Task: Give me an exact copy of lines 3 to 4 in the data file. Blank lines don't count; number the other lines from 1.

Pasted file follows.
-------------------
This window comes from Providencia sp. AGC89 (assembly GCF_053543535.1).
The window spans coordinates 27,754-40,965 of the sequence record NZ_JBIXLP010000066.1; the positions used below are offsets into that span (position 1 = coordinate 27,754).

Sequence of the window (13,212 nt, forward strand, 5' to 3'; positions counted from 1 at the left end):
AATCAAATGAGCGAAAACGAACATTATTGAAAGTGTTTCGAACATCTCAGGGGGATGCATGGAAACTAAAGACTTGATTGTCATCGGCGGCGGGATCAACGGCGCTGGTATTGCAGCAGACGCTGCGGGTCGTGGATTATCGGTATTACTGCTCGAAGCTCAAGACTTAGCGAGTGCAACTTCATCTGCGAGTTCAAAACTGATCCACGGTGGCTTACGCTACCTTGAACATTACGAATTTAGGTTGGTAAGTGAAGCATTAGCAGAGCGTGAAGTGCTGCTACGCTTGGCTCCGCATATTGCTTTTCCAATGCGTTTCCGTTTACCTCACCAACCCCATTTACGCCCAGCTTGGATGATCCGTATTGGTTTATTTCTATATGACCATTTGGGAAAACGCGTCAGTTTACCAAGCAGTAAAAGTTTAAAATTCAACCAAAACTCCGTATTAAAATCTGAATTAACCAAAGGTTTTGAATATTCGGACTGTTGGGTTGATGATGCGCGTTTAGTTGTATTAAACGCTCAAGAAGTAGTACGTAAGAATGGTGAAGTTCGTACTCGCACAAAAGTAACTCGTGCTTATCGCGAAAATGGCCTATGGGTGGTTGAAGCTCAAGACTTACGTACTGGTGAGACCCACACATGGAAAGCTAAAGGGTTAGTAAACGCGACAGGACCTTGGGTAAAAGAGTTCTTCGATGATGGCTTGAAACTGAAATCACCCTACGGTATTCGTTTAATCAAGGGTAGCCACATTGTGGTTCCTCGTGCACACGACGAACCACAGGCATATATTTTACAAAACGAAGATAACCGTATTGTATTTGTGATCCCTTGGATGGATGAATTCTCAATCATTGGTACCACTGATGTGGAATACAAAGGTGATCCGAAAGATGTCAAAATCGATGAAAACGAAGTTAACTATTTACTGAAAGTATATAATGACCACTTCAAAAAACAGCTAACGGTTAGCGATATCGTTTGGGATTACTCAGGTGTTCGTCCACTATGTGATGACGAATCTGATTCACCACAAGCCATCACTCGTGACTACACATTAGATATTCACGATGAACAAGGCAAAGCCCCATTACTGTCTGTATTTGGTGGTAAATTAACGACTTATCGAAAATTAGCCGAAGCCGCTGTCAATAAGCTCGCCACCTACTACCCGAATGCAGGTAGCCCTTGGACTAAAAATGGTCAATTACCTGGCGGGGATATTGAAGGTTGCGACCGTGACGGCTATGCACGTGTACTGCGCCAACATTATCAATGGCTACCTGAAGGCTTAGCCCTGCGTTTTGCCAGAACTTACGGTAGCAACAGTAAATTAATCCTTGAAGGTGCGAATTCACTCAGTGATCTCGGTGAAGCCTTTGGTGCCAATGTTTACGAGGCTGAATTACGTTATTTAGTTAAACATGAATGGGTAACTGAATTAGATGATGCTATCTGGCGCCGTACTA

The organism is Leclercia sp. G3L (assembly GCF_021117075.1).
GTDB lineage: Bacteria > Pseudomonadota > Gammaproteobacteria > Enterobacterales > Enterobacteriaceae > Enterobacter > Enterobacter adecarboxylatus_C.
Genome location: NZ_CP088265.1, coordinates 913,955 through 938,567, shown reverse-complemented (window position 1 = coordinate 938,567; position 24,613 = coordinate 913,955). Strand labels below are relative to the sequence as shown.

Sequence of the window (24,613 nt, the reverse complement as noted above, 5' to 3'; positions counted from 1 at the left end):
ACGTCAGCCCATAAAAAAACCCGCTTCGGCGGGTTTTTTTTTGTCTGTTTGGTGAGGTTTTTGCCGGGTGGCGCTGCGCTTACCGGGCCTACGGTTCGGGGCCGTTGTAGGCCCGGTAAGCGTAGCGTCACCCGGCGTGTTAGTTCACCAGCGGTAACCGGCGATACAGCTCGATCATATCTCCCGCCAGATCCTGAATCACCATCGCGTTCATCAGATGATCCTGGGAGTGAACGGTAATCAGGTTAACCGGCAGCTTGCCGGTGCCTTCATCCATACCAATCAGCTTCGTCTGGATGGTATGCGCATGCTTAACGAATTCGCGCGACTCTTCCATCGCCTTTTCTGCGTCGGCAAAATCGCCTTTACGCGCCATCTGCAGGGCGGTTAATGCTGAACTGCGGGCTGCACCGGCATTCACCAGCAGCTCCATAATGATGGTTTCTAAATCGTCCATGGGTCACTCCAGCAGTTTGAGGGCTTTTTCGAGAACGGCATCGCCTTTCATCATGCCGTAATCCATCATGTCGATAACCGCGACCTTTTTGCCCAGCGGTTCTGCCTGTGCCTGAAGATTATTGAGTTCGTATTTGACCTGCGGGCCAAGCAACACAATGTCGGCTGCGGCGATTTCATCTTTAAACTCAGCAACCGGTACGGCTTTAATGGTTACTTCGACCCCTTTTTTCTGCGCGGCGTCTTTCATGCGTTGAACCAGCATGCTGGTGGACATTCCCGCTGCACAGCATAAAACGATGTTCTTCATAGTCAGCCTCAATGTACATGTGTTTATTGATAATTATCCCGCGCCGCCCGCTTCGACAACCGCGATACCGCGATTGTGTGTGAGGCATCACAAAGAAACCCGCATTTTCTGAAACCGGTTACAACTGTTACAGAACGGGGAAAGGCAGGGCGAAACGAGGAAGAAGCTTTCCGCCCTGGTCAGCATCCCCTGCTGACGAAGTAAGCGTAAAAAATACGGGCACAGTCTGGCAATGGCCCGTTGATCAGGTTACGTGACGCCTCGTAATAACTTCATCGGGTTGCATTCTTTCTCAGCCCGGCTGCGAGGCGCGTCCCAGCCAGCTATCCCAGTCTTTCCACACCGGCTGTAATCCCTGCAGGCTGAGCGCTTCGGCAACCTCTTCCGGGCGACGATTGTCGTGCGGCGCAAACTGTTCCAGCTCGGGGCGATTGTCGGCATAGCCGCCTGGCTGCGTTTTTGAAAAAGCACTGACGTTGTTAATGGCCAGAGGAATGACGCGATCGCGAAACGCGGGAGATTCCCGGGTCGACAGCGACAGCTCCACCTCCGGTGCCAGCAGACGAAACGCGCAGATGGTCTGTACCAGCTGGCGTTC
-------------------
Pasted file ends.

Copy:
Sequence of the window (13,212 nt, forward strand, 5' to 3'; positions counted from 1 at the left end):
AATCAAATGAGCGAAAACGAACATTATTGAAAGTGTTTCGAACATCTCAGGGGGATGCATGGAAACTAAAGACTTGATTGTCATCGGCGGCGGGATCAACGGCGCTGGTATTGCAGCAGACGCTGCGGGTCGTGGATTATCGGTATTACTGCTCGAAGCTCAAGACTTAGCGAGTGCAACTTCATCTGCGAGTTCAAAACTGATCCACGGTGGCTTACGCTACCTTGAACATTACGAATTTAGGTTGGTAAGTGAAGCATTAGCAGAGCGTGAAGTGCTGCTACGCTTGGCTCCGCATATTGCTTTTCCAATGCGTTTCCGTTTACCTCACCAACCCCATTTACGCCCAGCTTGGATGATCCGTATTGGTTTATTTCTATATGACCATTTGGGAAAACGCGTCAGTTTACCAAGCAGTAAAAGTTTAAAATTCAACCAAAACTCCGTATTAAAATCTGAATTAACCAAAGGTTTTGAATATTCGGACTGTTGGGTTGATGATGCGCGTTTAGTTGTATTAAACGCTCAAGAAGTAGTACGTAAGAATGGTGAAGTTCGTACTCGCACAAAAGTAACTCGTGCTTATCGCGAAAATGGCCTATGGGTGGTTGAAGCTCAAGACTTACGTACTGGTGAGACCCACACATGGAAAGCTAAAGGGTTAGTAAACGCGACAGGACCTTGGGTAAAAGAGTTCTTCGATGATGGCTTGAAACTGAAATCACCCTACGGTATTCGTTTAATCAAGGGTAGCCACATTGTGGTTCCTCGTGCACACGACGAACCACAGGCATATATTTTACAAAACGAAGATAACCGTATTGTATTTGTGATCCCTTGGATGGATGAATTCTCAATCATTGGTACCACTGATGTGGAATACAAAGGTGATCCGAAAGATGTCAAAATCGATGAAAACGAAGTTAACTATTTACTGAAAGTATATAATGACCACTTCAAAAAACAGCTAACGGTTAGCGATATCGTTTGGGATTACTCAGGTGTTCGTCCACTATGTGATGACGAATCTGATTCACCACAAGCCATCACTCGTGACTACACATTAGATATTCACGATGAACAAGGCAAAGCCCCATTACTGTCTGTATTTGGTGGTAAATTAACGACTTATCGAAAATTAGCCGAAGCCGCTGTCAATAAGCTCGCCACCTACTACCCGAATGCAGGTAGCCCTTGGACTAAAAATGGTCAATTACCTGGCGGGGATATTGAAGGTTGCGACCGTGACGGCTATGCACGTGTACTGCGCCAACATTATCAATGGCTACCTGAAGGCTTAGCCCTGCGTTTTGCCAGAACTTACGGTAGCAACAGTAAATTAATCCTTGAAGGTGCGAATTCACTCAGTGATCTCGGTGAAGCCTTTGGTGCCAATGTTTACGAGGCTGAATTACGTTATTTAGTTAAACATGAATGGGTAACTGAATTAGATGATGCTATCTGGCGCCGTACTA